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Can Dogs Eat Cherries?

August 26, 2022 | 3 min read

Updated August 26, 2022

By Sarah Milton


Published: August 26, 2022
Updated: May 12, 2023

Summary: In this blog, we’ll learn whether dogs can have cherries and if cherries are bad or good for dogs. We’ll discover if cherries are safe for dogs and what kind of cherries might be OK to share with your pooch…

So many fruits and vegetables can be eaten by dogs, but there are also many that cannot be consumed by them. So, what about sweet, popular, richly colored cherries? Are cherries safe for dogs…?

Are Cherries Safe For Dogs?

Cherries are a nutritious fruit, but when it comes to sharing them with a dog, caution is everything! Dogs can only be given small amounts of the flesh of a cherry. The danger in cherries is present the most in the stem, leaves, and pips. These parts of the plant contain cyanide which isn’t safe for a dog to consume.

So, if you want to offer your dog a cherry or two then you have to make sure all of these parts of the fruit are detached from the flesh, otherwise, you’ll risk harming your pooch. This goes for all types of cherries; black cherries, rainier cherries, and bing cherries.

However, we’d recommend sticking to safer fruits when it comes to treating your dog to something nutritious and sweet like a few pieces of banana or a handful of blueberries. These have a satisfactory nutritional load for dogs and come with far fewer risks when it comes to their ingesting and digesting of them.

Can Dogs Eat Dried Cherries?

You should not feed your dog dried cherries. You also should not feed your dog maraschino cherries or cherries that are sat in syrups like glacé cherries. The sugars and preservatives present in these syrups are not good for a dog to consume and could harm your pet, even if no stems, leaves, or pips are present in the actual way these cherries are served.

Freshly picked cherries with green stalks spill from a hand onto a white towel

Dog Ate Cherry Pip

If your dog has eaten one cherry pip, try not to panic. This shouldn’t be enough to cause a toxic reaction in your dog, but it still may cause some upset in their digestive tract, and there is a risk of a blockage occurring – particularly in puppies and smaller breeds. Monitor them for 24 hours and look out for vomiting, constipation/decrease in poop production and/or a disinterest in food. If you spot any of these signs, take them to their vet and let them know they’ve eaten a cherry pip. 

If your dog has eaten loads of whole cherries at once, you should call your veterinarian as a matter of urgency. Cyanide poisoning usually presents itself within 15-20 minutes of eating too many cherries and signs of it include dilated pupils, bright red gums, and difficulty breathing. Sometimes a dog may go into shock, so it really is imperative you get a dog who’s eaten a lot of whole cherries seen by a professional pronto.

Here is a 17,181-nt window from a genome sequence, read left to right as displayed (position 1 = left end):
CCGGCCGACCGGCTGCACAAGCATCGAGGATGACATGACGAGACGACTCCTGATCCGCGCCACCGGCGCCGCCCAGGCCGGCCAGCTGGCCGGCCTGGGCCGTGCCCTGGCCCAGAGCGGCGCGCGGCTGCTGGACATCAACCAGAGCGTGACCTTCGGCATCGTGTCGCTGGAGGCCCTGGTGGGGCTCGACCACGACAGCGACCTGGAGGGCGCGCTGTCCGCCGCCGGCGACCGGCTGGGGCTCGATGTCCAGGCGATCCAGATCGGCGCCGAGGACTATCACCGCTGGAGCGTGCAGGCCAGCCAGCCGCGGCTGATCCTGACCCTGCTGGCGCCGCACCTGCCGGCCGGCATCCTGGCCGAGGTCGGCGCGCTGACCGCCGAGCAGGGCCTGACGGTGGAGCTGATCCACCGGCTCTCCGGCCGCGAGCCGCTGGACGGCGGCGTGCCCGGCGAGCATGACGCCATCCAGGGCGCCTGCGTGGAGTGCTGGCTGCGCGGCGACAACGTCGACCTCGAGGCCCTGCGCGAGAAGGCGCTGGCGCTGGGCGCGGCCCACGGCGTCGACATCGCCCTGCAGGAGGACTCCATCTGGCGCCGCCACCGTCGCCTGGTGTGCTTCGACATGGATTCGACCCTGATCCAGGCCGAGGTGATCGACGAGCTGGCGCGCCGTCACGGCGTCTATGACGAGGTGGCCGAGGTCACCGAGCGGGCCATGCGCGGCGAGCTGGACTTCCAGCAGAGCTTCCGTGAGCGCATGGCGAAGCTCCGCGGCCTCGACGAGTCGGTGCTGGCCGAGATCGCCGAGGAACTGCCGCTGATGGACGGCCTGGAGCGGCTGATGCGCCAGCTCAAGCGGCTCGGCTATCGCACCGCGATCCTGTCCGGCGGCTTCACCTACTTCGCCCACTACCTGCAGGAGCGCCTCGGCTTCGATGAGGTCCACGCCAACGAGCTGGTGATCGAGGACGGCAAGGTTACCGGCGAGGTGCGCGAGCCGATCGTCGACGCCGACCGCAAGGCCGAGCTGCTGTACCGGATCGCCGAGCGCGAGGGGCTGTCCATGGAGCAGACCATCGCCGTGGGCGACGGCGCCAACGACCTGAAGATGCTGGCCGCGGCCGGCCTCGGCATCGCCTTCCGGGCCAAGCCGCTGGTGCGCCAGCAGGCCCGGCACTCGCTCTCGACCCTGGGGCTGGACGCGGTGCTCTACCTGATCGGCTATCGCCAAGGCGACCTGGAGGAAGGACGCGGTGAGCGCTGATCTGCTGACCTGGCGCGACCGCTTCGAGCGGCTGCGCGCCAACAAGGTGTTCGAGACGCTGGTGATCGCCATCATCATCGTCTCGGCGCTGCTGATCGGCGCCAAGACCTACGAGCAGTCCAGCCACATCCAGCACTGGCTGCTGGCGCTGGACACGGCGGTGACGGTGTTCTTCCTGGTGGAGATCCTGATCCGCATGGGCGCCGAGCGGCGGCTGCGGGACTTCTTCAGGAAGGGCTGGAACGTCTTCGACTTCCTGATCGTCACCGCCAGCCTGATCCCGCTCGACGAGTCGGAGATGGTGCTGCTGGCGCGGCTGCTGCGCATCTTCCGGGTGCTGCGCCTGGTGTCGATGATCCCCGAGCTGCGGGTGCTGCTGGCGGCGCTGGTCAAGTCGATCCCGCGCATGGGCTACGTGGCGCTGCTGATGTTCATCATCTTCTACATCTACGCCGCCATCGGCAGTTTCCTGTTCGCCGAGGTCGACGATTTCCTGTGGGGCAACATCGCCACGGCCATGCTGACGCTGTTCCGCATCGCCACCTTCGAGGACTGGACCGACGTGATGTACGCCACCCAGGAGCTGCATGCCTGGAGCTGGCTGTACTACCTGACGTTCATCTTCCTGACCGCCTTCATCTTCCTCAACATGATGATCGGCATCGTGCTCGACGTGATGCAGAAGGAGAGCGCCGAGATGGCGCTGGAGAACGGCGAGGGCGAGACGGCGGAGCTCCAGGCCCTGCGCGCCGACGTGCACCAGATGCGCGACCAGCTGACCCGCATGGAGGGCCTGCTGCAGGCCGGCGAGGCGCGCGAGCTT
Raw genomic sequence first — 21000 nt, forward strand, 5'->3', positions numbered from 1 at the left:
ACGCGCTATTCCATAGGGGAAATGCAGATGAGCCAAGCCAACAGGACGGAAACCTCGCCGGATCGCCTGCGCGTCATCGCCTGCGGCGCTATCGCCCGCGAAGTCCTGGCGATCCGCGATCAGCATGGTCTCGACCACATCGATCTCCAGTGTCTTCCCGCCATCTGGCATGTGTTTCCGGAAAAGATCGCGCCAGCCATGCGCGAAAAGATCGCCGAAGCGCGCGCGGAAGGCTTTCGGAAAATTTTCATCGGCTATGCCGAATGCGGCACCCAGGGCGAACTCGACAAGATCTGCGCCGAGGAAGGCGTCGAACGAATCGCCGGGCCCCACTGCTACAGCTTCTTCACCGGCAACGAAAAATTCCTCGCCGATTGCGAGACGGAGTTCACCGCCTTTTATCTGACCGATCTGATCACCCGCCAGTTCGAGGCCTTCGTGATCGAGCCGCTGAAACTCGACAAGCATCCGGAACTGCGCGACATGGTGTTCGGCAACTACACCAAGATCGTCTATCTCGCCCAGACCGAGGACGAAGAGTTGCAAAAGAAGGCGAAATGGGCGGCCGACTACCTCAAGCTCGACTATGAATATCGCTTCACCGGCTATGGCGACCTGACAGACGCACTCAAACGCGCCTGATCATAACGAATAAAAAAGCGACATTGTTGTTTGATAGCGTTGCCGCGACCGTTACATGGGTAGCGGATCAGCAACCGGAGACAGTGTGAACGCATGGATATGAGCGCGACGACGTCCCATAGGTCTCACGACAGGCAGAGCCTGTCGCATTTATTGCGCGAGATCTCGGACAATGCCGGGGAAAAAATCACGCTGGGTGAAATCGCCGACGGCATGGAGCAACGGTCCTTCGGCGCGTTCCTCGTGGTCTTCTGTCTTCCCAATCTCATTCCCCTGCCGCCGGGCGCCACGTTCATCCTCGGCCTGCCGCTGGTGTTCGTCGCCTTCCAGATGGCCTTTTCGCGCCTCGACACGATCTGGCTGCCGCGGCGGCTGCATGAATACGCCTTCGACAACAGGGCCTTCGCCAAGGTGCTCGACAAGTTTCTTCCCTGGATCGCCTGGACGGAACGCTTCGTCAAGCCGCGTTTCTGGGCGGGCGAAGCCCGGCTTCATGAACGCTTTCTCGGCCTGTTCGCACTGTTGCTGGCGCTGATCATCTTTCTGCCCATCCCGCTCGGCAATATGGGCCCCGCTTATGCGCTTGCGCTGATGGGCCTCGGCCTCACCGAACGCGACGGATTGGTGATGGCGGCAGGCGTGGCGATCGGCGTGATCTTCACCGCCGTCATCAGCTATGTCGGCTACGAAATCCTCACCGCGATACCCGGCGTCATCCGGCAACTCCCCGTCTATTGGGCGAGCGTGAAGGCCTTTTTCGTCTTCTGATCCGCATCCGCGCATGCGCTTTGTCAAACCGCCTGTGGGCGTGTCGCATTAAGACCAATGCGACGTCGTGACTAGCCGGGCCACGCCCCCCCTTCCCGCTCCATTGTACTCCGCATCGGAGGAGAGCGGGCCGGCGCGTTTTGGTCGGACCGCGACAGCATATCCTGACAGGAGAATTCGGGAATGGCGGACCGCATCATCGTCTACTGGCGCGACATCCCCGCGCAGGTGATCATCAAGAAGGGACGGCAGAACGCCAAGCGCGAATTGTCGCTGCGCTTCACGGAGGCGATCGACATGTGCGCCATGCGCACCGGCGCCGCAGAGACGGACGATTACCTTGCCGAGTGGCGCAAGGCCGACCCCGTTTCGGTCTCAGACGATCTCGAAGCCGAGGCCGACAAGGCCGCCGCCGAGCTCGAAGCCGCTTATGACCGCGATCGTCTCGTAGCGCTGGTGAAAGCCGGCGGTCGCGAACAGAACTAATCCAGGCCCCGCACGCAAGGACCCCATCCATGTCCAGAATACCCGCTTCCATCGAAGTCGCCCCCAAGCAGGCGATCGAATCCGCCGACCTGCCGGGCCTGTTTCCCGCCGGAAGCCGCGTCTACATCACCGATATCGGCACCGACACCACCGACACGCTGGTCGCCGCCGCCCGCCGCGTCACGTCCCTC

Other foods and beverages a dog should be kept away from can be found below in our PetLab Co. guide which lists all items that are known to be toxic to dogs:

a blue and white infographic detailing which food are toxic to dogs

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Thanks for reading


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Sarah Milton

Authored By

Sarah Milton

Comes from a family of animal lovers and got to grow up with a menagerie of pets! I believe owning a pet is a privilege and I love researching and creating informative, fun content for fellow pet owners to help their furry friends have the happiest and healthiest lives. When I’m not writing blogs, you can find me sharing a walk with my pet dachshund or at a yoga class!




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The information contained within this site is not intended as a substitute for professional medical or veterinary advice. PetLab Co. is not intended to diagnose, treat, cure or prevent any disease. If your pet has, or you suspect your pet has any medical condition, you are urged to consult your veterinarian. Medical conditions can only be diagnosed by a licensed veterinarian. These statements have not been evaluated by the Food and Drug Administration. Results May Vary. Not intended for human consumption. Please consult your veterinarian regarding any change in treatment or supplementation.
*In Amazon Pet Health Category in 2022